One of the best-known and most adept practitioners of the Colonial Revival style, especially as it was applied in Pennsylvania, R. Brognard Okie was born in Camden, NJ, to Dr. Richardson B. and Clara Mickle Okie. After studying mechanical engineering at his father's alma mater
, Haverford College, for two years, he completed his education in architecture at the University of Pennsylvania, graduating in 1897 and gaining practical experience from a summer (1896) spent with William L. Price
. After college he was employed by Arthur S. Cochran
and soon became his associate, but in 1898 he, H. Louis Duhring
, and Charles Ziegler
organized Duhring, Okie & Ziegler
, an office which would endure through 1918, with Okie continuing in independent practice until his sudden death in an automobile accident. In the year prior to his death a few projects had appeared with Okie & Okie
on the title block, acknowledging the partnership which he had established with his son Charles Okie
Although Duhring, Okie, & Ziegler had expressed a versatility with style, while staying within the popular Cotswold mixed with Pennsylvania farmhouse trend, Okie specialized in the restoration and reconstruction of Pennsylvania colonial and vernacular residences. He restored such landmarks as the Betsy Ross House in Philadelphia and reconstructed the estate of William Penn, "Pennsbury Manor," in Tullytown, PA. An early indication of his abilities occurred when he was apponted by the Women's Committee of the Philadelphia Sesquicentennial Exposition for the reconstruction of High Street, an project in which he was associated with E. Perot Bissell and John P. B. Sinkler. For a troubled and financially plagued exposition, the High Street reconstruction marked a pinpont of success. Although his specialty certainly was restoration and reconstruction, Okie also designed new residences in the attractive Pennsylvania colonial style and by the late 1920s and beyond was much in demand as a residential designer (see his residences for Nicholar R. Dupont, Wilmington, DE, Ernst R. Behrend, Erie, PA, and Charles A. Higgins, London Grove, PA).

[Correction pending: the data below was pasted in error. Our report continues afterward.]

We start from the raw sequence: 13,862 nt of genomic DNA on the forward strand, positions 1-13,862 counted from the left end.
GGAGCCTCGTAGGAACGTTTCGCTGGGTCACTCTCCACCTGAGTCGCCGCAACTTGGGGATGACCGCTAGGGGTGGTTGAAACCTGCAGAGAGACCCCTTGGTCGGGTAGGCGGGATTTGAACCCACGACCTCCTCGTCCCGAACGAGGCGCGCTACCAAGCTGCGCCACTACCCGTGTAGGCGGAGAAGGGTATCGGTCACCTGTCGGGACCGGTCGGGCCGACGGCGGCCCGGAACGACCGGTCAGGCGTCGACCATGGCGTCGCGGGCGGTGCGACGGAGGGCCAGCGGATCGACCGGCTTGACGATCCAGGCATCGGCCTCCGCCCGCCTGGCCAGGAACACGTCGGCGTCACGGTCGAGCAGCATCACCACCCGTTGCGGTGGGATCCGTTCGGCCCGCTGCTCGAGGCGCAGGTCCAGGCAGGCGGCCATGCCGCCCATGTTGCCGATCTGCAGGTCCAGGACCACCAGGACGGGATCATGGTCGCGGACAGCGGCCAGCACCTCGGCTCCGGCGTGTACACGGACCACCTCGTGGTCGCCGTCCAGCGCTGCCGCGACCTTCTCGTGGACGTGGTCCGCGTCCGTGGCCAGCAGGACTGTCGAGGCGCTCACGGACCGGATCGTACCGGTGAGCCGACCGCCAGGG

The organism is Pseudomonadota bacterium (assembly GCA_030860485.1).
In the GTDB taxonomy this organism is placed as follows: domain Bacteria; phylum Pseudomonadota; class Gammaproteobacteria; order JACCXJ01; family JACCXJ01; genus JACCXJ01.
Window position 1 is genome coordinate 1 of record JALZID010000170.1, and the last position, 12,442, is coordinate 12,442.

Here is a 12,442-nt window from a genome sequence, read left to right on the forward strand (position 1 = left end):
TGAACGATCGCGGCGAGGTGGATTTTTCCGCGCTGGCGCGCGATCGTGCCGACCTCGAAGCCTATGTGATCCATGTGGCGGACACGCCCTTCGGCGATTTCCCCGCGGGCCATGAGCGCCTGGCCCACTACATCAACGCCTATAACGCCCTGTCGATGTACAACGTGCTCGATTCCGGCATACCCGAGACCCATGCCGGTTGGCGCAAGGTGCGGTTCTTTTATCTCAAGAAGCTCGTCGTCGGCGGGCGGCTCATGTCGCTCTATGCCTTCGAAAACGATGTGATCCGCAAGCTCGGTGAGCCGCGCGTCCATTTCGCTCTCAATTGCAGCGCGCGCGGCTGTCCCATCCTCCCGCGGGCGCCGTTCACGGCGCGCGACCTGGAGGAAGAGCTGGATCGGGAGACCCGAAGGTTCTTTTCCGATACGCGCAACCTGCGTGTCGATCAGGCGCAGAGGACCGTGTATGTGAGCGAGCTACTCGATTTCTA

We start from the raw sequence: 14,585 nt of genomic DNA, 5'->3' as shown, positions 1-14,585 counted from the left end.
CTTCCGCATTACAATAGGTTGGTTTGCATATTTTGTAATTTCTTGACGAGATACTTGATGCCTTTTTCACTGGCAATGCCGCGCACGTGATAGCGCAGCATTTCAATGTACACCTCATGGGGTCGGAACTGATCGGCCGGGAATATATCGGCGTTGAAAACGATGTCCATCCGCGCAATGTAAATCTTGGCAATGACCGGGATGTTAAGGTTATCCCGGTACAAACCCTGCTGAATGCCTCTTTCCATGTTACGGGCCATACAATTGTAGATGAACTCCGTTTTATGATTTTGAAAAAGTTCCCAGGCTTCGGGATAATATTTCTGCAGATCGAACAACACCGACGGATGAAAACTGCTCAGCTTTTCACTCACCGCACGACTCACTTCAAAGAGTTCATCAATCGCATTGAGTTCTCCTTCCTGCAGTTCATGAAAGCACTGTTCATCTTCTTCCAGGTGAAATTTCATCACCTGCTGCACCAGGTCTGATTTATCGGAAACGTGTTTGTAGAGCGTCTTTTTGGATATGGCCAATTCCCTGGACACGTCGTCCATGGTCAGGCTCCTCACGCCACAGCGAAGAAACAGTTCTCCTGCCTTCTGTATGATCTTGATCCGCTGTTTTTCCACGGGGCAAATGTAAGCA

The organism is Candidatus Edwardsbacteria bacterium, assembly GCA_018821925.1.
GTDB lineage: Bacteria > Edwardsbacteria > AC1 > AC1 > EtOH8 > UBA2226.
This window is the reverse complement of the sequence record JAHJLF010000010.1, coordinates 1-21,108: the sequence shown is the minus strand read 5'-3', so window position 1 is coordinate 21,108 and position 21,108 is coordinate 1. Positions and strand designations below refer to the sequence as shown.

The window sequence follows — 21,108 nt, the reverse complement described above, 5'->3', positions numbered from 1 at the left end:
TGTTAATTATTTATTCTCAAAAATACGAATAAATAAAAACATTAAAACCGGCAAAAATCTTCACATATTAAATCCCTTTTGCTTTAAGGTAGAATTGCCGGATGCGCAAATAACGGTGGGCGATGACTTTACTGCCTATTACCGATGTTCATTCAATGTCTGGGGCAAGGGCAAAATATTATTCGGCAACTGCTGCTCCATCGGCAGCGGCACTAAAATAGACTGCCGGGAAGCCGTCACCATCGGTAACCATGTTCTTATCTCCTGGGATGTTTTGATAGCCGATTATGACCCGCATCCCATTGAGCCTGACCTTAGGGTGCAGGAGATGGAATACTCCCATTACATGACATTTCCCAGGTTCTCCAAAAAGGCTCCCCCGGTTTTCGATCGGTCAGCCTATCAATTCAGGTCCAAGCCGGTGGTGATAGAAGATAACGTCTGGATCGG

George Koyl characterized Okie's design as as an "expression of an American way of life," but he further described some of the characteristic details of Okie's work:
One recognizes in houses of his design the common denominator of undressed fieldstone walls, with either pointed or struck joints . . . Door and window frames of solid oak or cypress and sills cut out of 6" or 8" pieces of solid white oak . . . The flat lintel, built of three stones including the center key, or the segmental arch of the same undressed fieldstone . . . Along the eaves of facade there is usually a prominent square box cornice with pole gutter . . . Thin bargeboards . . . setting the chimney back sufficiently from the wall face for a narrow strip of overlapping shingles . . . Chimneys are a feature of Mr. Okie's houses, just as are the fireplaces within. Of generous size, beautifully proportioned, they are always well related to walls and roofs.
This checklist of Okie features, so recognizable to his contemporaries, can define the Okie approach to a Pennsylvania colonial style. It is no wonder that speculative builders often copied the Okie style, and historians can find characteristic Okie details recycled by such popular architect/builders as Walter Durham.
Okie joined the AIA in 1919 and received emeritus status in 1932.